Jumper - Steven Gould I had heard about this one through some daytime show of all places. Since it had Hayden Christensen and Samuel L. Jackson of Star Wars fame, I figured I would check it out. As always (or at least most of the time), I started with the book upon which it is based.
David Rice is not your typical teenager. Besides being the victim of a drunken, abusive father, David learns he can teleport--which comes in handy as he avoids the seedy side of life. David uses this skill to leave his father for good, establish a new life--hopefully, with the girl of his dreams, and enact revenge for the death of his mother.

Although Jumper is neither an action book nor chalked full of hard-core science fiction, this book is incredibly interesting. We are promptly introduced to David (via first person view, a very apropos viewpoint for the scope of the novel, a good boy who loves to read. But when his father sees that he is reading instead of mowing the lawn, he gets out his belt to beat David. This is avoided when David suddenly teleports to the Stanville Public Library. The scene is well-written, the characters immediately interesting, and the word choices good. This smart writing and careful attention to character detail (namely David, as he is the only viewpoint given after all) is carried through the entire book.
David Rice is a very well fleshed character. He is good but not so good that he is above stealing from a bank, desiring revenge, and sometimes acting foolishly. He cries, he is angry, he loves, and he retaliates. Furthermore, he ponders rather intelligently how he developed the teleporting talent, the implications of the talent, and the science of teleporting (but don't expect to find the answer to this question). I enjoyed David's progression through life and hearing his thoughts about significant events in his life (his departure from his dad, meeting Millie, earning money, meeting his mother, etc.). His reactions are realistic and understandable.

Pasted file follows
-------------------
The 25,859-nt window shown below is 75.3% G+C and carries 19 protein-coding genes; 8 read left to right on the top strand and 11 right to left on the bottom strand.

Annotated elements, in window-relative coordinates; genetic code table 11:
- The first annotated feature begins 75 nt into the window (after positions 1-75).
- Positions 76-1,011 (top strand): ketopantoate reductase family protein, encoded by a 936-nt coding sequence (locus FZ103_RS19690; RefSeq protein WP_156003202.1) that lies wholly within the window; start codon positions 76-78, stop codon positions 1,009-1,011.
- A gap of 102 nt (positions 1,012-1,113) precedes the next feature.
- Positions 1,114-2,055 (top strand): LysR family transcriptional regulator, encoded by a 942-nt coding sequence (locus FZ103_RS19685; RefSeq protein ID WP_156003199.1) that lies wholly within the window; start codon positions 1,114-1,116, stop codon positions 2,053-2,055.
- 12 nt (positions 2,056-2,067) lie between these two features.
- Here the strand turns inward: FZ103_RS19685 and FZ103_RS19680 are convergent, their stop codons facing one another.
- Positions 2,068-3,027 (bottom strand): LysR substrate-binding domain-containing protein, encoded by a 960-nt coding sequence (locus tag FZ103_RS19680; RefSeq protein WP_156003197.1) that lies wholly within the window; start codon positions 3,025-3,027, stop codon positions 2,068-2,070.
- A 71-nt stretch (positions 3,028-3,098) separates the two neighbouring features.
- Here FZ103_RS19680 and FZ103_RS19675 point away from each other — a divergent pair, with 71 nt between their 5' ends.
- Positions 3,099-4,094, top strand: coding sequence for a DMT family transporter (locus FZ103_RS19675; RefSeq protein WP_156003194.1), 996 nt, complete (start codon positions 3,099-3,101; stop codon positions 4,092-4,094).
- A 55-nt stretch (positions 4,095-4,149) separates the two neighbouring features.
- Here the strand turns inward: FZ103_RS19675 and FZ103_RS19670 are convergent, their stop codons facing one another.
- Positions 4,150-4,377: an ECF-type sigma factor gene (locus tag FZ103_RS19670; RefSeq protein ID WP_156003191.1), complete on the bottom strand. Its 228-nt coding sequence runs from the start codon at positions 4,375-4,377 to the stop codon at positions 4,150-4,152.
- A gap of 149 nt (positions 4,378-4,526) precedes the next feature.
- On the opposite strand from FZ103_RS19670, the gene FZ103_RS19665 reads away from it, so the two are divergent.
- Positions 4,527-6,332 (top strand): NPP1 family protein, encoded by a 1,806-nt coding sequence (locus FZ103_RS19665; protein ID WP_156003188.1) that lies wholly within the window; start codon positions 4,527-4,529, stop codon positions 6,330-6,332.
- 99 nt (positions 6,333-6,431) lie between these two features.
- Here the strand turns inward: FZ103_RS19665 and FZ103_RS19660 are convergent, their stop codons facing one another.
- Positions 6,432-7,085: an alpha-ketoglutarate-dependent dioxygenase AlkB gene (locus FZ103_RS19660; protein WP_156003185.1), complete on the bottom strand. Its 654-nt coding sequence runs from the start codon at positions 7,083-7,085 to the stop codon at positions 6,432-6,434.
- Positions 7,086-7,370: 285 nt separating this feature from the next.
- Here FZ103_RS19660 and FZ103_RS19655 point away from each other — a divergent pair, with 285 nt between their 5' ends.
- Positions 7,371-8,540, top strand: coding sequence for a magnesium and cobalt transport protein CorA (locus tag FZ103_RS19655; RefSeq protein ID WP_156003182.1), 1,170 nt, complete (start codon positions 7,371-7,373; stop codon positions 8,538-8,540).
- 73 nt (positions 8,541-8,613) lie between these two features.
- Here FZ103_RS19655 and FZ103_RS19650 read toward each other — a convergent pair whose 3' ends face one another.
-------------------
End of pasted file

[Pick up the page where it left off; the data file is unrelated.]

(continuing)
While a great book, the language and some of the situations are rather rough (particularly the attempted rape scene and the abuse scene). I didn't realize that this book was even targeted at "children" until I read some of the other reviews. Personally, I would not recommend this book for kids or for those who get tripped up by the aforementioned.
Lastly, David's life is rather grim. It would have been nice had there been a few more bright moments. But I understand what the author was trying to accomplish, so this is not a huge problem for me.

Dialogue/Sexual Situations/Violence:
The F-word crops up numerous times, particularly in the beginning, but also by David himself towards the end. Da**, he**, sh** and others also make appearances (mostly by the "bad" characters but sometimes by the good).
On page 8, David is almost raped by a trucker. He and Millie sleep with each other (alluded to and never explicit). A woman at a party propositions David. (Also, it is worth noting that alcohol abuse is present in the book in two characters: David's dad and a David's friend.)
This book is not hugely violent, just, for lack of words, "disturbingly" violent. David suffers under an abusive father. David's mother, Mary Niles, was abused so bad that she ended up in the hospital for a year after she left David and his dad. One of David's neighbors abuses his wife. A trucker attempts to rape David. Mary is involved in an accident, which is described in rather gruesome details. Another person explodes, and David picks up his remains (very gruesome for someone like me).

I am pleasantly surprised about this book. Although a little violent and harsh (again, those with high sensitivity and children should not read), this is a good book. David is a great character with a unique talent. Those that like hard core science fiction may not like how this talent is explained, but Gould's purpose, I think, was to show how someone dealt with the ability to teleport, not how it was done. Therefore, this novel is particularly appealing for those who want a deep character study spattered with science fiction instead of action/hard sci-fi. Had the language, violence, and sexual situations (rape scene) been toned just a little bit, I might give this 5 stars. As is, I will give 3.5 rounded to 4.